try
            {
                tcpClient.GetStream().BeginRead(buffer, 0, buffer.Length, Receive, null);
            }
            catch (Exception e)
            {
                //something bad happened. Cleanup required
            }
        }
        else
        {
            //socket closed, I think?
            return;
        }
    }

and some send methods:

    public void Send(XmlDocument doc)
    {
        Send(doc.OuterXml);
    }
    private void Send(String str)
    {

        Byte[] sendBuf = utf8Encoding.GetBytes(str);
        Send(sendBuf);
    }
    private void Send(Byte[] sendBuf)
    {
        try
        {
            tcpClient.GetStream().Write(sendBuf, 0, sendBuf.Length);
            tcpClient.GetStream().WriteByte(0);
            tcpClient.GetStream().WriteByte(13); //very important to terminate XmlSocket data in this way, otherwise Flash can't read it.

        }
        catch (Exception e)
        {
            //something bad happened. cleanup?
            return;
        }
    }

That's all the important details I think. I wrote this some time ago... the Receive method looks like it could do with a rework, but it should be enough to get you started.

share|improve this answer
1  
Great - thanks for the headsup on the proxy problem as well. –  dan Sep 11 '09 at 12:35
    
Just to be clear - the link to the SO question is about appending an extra /r/n. That hasn't got anything to do with the proxy problem you mention in the next paragraph does it ? It's two different issues to be aware of? –  dan Sep 11 '09 at 12:41
    
Correct. Proxy issue is different. –  spender Sep 11 '09 at 20:44
    
The proxy issue is a killer for us - I'm going to change the web services to POST and use the standard URLRequest/URL Loader - I believe we can add headers that way. –  dan Sep 12 '09 at 1:01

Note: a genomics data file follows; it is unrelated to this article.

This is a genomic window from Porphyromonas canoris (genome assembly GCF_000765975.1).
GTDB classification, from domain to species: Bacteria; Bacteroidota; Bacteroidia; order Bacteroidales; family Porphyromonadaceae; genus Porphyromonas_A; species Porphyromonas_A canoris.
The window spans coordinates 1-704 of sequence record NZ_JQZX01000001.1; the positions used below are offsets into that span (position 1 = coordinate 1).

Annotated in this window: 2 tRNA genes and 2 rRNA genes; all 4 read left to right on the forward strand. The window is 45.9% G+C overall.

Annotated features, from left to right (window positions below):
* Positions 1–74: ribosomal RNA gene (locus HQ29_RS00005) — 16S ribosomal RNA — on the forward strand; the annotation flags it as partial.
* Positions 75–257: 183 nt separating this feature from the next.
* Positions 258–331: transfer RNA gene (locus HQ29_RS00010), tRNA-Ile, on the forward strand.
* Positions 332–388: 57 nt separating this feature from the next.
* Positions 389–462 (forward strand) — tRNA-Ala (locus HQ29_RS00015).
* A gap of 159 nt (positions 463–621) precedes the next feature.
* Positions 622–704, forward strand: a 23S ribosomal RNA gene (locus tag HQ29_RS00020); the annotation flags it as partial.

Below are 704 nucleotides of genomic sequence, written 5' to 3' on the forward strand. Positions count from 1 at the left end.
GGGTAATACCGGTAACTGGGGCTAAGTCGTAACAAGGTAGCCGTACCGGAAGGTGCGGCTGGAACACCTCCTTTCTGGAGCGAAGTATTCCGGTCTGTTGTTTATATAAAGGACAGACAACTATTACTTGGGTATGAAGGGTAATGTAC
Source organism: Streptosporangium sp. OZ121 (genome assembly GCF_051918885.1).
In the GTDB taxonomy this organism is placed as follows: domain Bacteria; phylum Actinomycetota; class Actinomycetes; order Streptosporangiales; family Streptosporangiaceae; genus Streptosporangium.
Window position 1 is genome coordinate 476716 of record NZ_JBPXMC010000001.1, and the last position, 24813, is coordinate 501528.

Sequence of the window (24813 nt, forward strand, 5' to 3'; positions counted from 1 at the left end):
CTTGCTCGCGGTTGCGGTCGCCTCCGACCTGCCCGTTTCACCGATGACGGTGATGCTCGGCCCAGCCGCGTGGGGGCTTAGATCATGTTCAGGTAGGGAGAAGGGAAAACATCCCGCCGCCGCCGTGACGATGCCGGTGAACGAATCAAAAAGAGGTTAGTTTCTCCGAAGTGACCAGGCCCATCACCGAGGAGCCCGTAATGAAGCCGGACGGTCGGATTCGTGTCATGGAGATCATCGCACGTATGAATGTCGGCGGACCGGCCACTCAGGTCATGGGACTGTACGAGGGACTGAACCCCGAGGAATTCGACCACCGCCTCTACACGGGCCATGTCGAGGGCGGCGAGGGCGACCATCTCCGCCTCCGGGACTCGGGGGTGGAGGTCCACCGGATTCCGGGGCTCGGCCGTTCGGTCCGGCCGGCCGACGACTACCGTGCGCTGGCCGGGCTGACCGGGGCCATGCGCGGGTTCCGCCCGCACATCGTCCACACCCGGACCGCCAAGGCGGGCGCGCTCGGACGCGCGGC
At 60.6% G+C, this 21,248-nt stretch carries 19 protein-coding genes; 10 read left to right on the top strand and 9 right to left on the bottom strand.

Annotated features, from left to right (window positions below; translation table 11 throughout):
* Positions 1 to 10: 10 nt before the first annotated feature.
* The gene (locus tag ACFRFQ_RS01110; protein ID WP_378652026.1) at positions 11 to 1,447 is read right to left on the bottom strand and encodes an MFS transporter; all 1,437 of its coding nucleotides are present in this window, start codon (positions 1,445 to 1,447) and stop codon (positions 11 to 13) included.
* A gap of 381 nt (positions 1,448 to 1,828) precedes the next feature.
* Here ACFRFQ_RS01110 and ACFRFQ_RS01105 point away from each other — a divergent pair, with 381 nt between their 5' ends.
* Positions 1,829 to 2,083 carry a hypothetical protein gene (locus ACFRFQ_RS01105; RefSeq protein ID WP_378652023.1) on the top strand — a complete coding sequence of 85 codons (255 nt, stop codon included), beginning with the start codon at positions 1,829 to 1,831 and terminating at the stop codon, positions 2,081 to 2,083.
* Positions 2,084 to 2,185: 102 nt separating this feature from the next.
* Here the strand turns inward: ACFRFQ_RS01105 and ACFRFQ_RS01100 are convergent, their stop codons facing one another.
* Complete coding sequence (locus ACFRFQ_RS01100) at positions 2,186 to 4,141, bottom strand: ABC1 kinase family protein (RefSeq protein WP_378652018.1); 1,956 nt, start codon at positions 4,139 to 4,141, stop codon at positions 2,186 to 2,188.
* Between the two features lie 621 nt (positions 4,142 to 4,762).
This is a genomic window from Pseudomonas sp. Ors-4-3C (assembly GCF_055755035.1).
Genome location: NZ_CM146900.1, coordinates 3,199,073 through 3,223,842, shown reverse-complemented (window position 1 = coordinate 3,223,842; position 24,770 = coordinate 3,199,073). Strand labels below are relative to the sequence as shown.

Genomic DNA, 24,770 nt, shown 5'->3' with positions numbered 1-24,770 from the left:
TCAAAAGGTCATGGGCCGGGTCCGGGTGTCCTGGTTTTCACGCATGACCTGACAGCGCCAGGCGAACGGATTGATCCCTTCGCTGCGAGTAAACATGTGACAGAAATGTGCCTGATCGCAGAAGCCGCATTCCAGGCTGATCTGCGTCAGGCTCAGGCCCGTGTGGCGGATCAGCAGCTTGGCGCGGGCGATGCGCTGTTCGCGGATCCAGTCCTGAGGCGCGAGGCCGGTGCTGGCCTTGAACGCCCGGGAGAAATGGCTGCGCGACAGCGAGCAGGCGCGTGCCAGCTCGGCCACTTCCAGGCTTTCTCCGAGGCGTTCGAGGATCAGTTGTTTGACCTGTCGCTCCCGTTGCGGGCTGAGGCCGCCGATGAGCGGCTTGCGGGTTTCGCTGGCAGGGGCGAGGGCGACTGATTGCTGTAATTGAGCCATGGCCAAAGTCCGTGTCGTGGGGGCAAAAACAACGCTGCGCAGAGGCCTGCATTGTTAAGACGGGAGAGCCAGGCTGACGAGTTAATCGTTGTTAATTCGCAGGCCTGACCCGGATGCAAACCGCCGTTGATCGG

1  
That's right. You can add headers to a POST, but not to a GET due to host browser limitations (although this is very poorly documented). I think I got to around the same point as you have reached when I realised the futility of socket based HTTP. –  spender Sep 12 '09 at 9:15

Create a listening socket.

When a connection is opened, perform a receive and wait for the expected string. When received send the file content and then close the socket.

Wrap this in a service (running as a low privilege account).

Most of the work is done with the System.Net.Sockets.Socket class, the documentation contains a sample, The API is very similar to the BSD socket API overall (largely there is a 1:1 mapping from BSD API to Socket (or help type) method) so any background should be easily translatable.

share|improve this answer
    
+1 for running in a service as a low privileged account advice. Thanks. –  dan Sep 11 '09 at 12:38

I had to to this task with both Java and C#, they are quite similar.

You can have a look at java policy file.

Some issue can see at this answer: http://stackoverflow.com/a/12854204/1343667

share|improve this answer

Your Answer

 
discard

By posting your answer, you agree to the privacy policy and terms of service.

Not the answer you're looking for? Browse other questions tagged or ask your own question.